But many that are first shall be last, and the last shall be first. Never did Jesus' dictum seem truer than Wednesday night at the first Democratic presidential debate about Iraq at the Johns Hopkins University's School for Advanced International Studies (SAIS). Paul Wolfowitz once presided here for seven years as dean. But his star has fallen, and now it is Mike Gravel--presidential candidate, gadfly, and self-described "potted plant" who readily admits to his role in the 2008 race "as the crazy uncle who came down from the attic"--standing at the SAIS podium. "I don't know if you're familiar with the neocon plan for U.S. hegemony, controlling oil and using our military might to sustain that power," he lectures the audience. "But it's on paper!"
This may be Gravel's longest uninterrupted chance to talk during the entire campaign--and, simultaneously, the wonk-filled audience's own personal hell. Many showed up to see Senator Joe Biden, fresh off a passionate performance at Sunday's debate. Biden challenged the whole Democratic presidential field to an Iraq-only debate last month--but only Gravel and Congressman Dennis Kucinich took him up on the offer. When the night of the SAIS debate finally arrived, both Biden and Kucinich were stuck casting votes, meaning the entire first hour went to Gravel--evidently to the chagrin of the SAIS moderator, who swiveled his head and shot his co-moderator, from the Financial Times, frequent looks of bewilderment.
Gravel's subject de jour is his "Home Before Christmas" Iraq plan, which he would accomplish by passing a law making the war illegal and Bush a felon. He justifies the plan with a line of reasoning that may heretofore be referred to as the Butchery-to-Baskin-Robbins Theory of Middle East Peace: "One of my staff members was in Hanoi years ago," Gravel tells the audience. "There's a Baskin Robbins in Hanoi. A Baskin Robbins. We killed over three million Southeast Asians. We laid the land waste. Keep in mind," he continues, "there's a parallel here that's very interesting. We left, and everyone said dominoes are going to fall in Southeast Asia. And it just didn't happen. And so that same analysis operates toward the Iraq situation."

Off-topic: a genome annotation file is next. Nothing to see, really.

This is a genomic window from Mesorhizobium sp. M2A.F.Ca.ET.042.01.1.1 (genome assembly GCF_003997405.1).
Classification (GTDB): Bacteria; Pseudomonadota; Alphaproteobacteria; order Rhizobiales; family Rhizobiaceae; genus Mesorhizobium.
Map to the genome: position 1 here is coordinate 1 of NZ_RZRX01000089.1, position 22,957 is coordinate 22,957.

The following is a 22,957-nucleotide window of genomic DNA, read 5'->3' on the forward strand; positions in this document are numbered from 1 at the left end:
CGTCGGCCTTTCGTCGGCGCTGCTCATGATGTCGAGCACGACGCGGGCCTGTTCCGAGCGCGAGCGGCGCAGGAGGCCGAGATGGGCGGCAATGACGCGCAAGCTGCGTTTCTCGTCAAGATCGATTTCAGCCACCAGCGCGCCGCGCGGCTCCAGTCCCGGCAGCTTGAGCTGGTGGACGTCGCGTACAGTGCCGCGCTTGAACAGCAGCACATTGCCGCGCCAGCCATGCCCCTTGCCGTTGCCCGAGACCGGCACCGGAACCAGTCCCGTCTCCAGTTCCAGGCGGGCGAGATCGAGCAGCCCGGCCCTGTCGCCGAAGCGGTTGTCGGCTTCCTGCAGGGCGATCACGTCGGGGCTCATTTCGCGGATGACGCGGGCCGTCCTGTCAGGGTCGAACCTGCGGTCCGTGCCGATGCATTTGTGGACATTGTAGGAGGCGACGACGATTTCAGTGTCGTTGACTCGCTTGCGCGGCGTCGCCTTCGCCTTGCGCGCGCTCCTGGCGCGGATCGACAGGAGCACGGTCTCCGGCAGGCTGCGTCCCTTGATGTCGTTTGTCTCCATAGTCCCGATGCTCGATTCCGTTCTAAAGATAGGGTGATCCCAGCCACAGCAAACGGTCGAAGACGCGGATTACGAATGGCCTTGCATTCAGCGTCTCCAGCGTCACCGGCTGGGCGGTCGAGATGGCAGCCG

The point of this Iraq debate--which allows for unscripted questions from the audience (that may be why the top-tier candidates declined to attend)--is to strip away the talking points and the packaging and get down to the details. But it sometimes serves, instead, to showcase how crucial good presentation is. When Biden finally shows up at the hour-and-a-half mark, he launches into his federalization plan, suggesting that countries like Syria and Saudi Arabia will respond well to our pleas to keep Iraq stable because "I always assume self-interest dominates."
At its philosophical core, this position is not entirely different from Gravel's. But the former Alaska senator's delivery needs a little work to skirt clear of tinfoil-hat territory. ("Scoop Jackson thought he controlled me," Gravel informs the audience at one point.) Before the debate begins, for example, Gravel entertains a circle of rubberneckers in a small reception area laid out with oily cheese cubes and wilting fruit. "Al Qaeda--they're really crazy. They'll kill anyone," he says. I look down: His dress shoes fasten with Velcro. "So when we get out, the Sunni and the Shiites will get together and kill them."
A dapper young SAIS student in a suit and tie objects. "That's just your assumption," he says. "They might not."
"Yes, they will," retorts Gravel, rocking back and forth in agitation against the orange couch he is sitting on. "Civil wars always have a winner. And in Iraq the winner will be Muck. Muck. Muck--"
"Moqtada Al Sadr," an onlooker offers.